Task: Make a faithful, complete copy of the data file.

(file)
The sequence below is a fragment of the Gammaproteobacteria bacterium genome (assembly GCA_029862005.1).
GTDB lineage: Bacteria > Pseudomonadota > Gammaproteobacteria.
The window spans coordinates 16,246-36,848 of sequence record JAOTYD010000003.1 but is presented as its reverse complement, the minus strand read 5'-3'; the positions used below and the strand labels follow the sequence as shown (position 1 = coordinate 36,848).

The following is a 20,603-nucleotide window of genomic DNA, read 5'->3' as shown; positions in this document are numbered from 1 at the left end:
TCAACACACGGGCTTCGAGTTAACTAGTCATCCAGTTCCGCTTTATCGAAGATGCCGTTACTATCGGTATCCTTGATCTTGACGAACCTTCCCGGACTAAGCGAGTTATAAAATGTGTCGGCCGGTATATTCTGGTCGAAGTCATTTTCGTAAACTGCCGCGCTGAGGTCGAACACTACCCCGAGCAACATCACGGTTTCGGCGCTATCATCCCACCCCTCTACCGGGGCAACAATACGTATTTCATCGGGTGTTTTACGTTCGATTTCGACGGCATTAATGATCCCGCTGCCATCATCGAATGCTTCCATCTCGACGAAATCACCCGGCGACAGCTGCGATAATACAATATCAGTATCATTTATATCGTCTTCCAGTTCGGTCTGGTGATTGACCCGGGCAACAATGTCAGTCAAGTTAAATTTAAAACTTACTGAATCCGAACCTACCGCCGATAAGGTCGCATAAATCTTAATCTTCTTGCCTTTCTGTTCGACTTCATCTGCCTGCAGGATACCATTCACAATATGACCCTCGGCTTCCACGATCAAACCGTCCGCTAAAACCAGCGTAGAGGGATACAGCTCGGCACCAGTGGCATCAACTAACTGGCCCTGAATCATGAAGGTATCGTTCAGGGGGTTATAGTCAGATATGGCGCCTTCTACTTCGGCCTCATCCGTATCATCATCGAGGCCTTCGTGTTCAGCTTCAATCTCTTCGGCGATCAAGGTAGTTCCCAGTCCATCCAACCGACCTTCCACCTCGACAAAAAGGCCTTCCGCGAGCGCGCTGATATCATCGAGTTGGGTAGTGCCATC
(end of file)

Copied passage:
The sequence below is a fragment of the Gammaproteobacteria bacterium genome (assembly GCA_029862005.1).
GTDB lineage: Bacteria > Pseudomonadota > Gammaproteobacteria.
The window spans coordinates 16,246-36,848 of sequence record JAOTYD010000003.1 but is presented as its reverse complement, the minus strand read 5'-3'; the positions used below and the strand labels follow the sequence as shown (position 1 = coordinate 36,848).

The following is a 20,603-nucleotide window of genomic DNA, read 5'->3' as shown; positions in this document are numbered from 1 at the left end:
TCAACACACGGGCTTCGAGTTAACTAGTCATCCAGTTCCGCTTTATCGAAGATGCCGTTACTATCGGTATCCTTGATCTTGACGAACCTTCCCGGACTAAGCGAGTTATAAAATGTGTCGGCCGGTATATTCTGGTCGAAGTCATTTTCGTAAACTGCCGCGCTGAGGTCGAACACTACCCCGAGCAACATCACGGTTTCGGCGCTATCATCCCACCCCTCTACCGGGGCAACAATACGTATTTCATCGGGTGTTTTACGTTCGATTTCGACGGCATTAATGATCCCGCTGCCATCATCGAATGCTTCCATCTCGACGAAATCACCCGGCGACAGCTGCGATAATACAATATCAGTATCATTTATATCGTCTTCCAGTTCGGTCTGGTGATTGACCCGGGCAACAATGTCAGTCAAGTTAAATTTAAAACTTACTGAATCCGAACCTACCGCCGATAAGGTCGCATAAATCTTAATCTTCTTGCCTTTCTGTTCGACTTCATCTGCCTGCAGGATACCATTCACAATATGACCCTCGGCTTCCACGATCAAACCGTCCGCTAAAACCAGCGTAGAGGGATACAGCTCGGCACCAGTGGCATCAACTAACTGGCCCTGAATCATGAAGGTATCGTTCAGGGGGTTATAGTCAGATATGGCGCCTTCTACTTCGGCCTCATCCGTATCATCATCGAGGCCTTCGTGTTCAGCTTCAATCTCTTCGGCGATCAAGGTAGTTCCCAGTCCATCCAACCGACCTTCCACCTCGACAAAAAGGCCTTCCGCGAGCGCGCTGATATCATCGAGTTGGGTAGTGCCATC